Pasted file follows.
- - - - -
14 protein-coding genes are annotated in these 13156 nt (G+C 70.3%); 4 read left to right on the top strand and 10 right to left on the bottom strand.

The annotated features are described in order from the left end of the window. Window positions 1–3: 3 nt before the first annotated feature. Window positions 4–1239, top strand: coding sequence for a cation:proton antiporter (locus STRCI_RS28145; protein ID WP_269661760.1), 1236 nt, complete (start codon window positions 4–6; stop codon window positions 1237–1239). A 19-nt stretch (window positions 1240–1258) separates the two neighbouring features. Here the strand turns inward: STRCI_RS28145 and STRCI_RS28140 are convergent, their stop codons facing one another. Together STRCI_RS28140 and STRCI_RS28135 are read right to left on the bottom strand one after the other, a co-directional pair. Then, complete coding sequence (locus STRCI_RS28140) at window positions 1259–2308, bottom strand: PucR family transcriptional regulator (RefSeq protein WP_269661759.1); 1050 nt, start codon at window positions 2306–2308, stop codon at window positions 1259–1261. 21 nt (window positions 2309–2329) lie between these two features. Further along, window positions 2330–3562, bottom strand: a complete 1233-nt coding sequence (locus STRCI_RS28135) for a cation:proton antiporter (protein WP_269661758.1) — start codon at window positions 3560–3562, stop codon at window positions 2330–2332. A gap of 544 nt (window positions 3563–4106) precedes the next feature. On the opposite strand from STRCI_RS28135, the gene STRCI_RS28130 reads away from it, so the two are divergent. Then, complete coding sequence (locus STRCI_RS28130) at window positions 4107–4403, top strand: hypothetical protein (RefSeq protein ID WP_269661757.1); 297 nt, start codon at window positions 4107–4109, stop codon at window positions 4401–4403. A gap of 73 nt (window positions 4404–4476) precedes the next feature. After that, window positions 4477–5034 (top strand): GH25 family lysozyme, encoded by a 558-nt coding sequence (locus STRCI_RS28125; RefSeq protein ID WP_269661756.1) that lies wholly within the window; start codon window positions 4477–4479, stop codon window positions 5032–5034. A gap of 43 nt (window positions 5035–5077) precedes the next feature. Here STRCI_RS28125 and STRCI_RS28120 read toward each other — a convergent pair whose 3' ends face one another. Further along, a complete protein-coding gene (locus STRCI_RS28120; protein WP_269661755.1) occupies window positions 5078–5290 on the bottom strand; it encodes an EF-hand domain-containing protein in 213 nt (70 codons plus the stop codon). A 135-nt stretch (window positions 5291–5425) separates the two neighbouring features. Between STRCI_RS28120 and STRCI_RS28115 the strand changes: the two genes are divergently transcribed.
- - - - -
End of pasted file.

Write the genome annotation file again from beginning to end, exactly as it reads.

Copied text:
14 protein-coding genes are annotated in these 13156 nt (G+C 70.3%); 4 read left to right on the top strand and 10 right to left on the bottom strand.

The annotated features are described in order from the left end of the window. Window positions 1–3: 3 nt before the first annotated feature. Window positions 4–1239, top strand: coding sequence for a cation:proton antiporter (locus STRCI_RS28145; protein ID WP_269661760.1), 1236 nt, complete (start codon window positions 4–6; stop codon window positions 1237–1239). A 19-nt stretch (window positions 1240–1258) separates the two neighbouring features. Here the strand turns inward: STRCI_RS28145 and STRCI_RS28140 are convergent, their stop codons facing one another. Together STRCI_RS28140 and STRCI_RS28135 are read right to left on the bottom strand one after the other, a co-directional pair. Then, complete coding sequence (locus STRCI_RS28140) at window positions 1259–2308, bottom strand: PucR family transcriptional regulator (RefSeq protein WP_269661759.1); 1050 nt, start codon at window positions 2306–2308, stop codon at window positions 1259–1261. 21 nt (window positions 2309–2329) lie between these two features. Further along, window positions 2330–3562, bottom strand: a complete 1233-nt coding sequence (locus STRCI_RS28135) for a cation:proton antiporter (protein WP_269661758.1) — start codon at window positions 3560–3562, stop codon at window positions 2330–2332. A gap of 544 nt (window positions 3563–4106) precedes the next feature. On the opposite strand from STRCI_RS28135, the gene STRCI_RS28130 reads away from it, so the two are divergent. Then, complete coding sequence (locus STRCI_RS28130) at window positions 4107–4403, top strand: hypothetical protein (RefSeq protein ID WP_269661757.1); 297 nt, start codon at window positions 4107–4109, stop codon at window positions 4401–4403. A gap of 73 nt (window positions 4404–4476) precedes the next feature. After that, window positions 4477–5034 (top strand): GH25 family lysozyme, encoded by a 558-nt coding sequence (locus STRCI_RS28125; RefSeq protein ID WP_269661756.1) that lies wholly within the window; start codon window positions 4477–4479, stop codon window positions 5032–5034. A gap of 43 nt (window positions 5035–5077) precedes the next feature. Here STRCI_RS28125 and STRCI_RS28120 read toward each other — a convergent pair whose 3' ends face one another. Further along, a complete protein-coding gene (locus STRCI_RS28120; protein WP_269661755.1) occupies window positions 5078–5290 on the bottom strand; it encodes an EF-hand domain-containing protein in 213 nt (70 codons plus the stop codon). A 135-nt stretch (window positions 5291–5425) separates the two neighbouring features. Between STRCI_RS28120 and STRCI_RS28115 the strand changes: the two genes are divergently transcribed.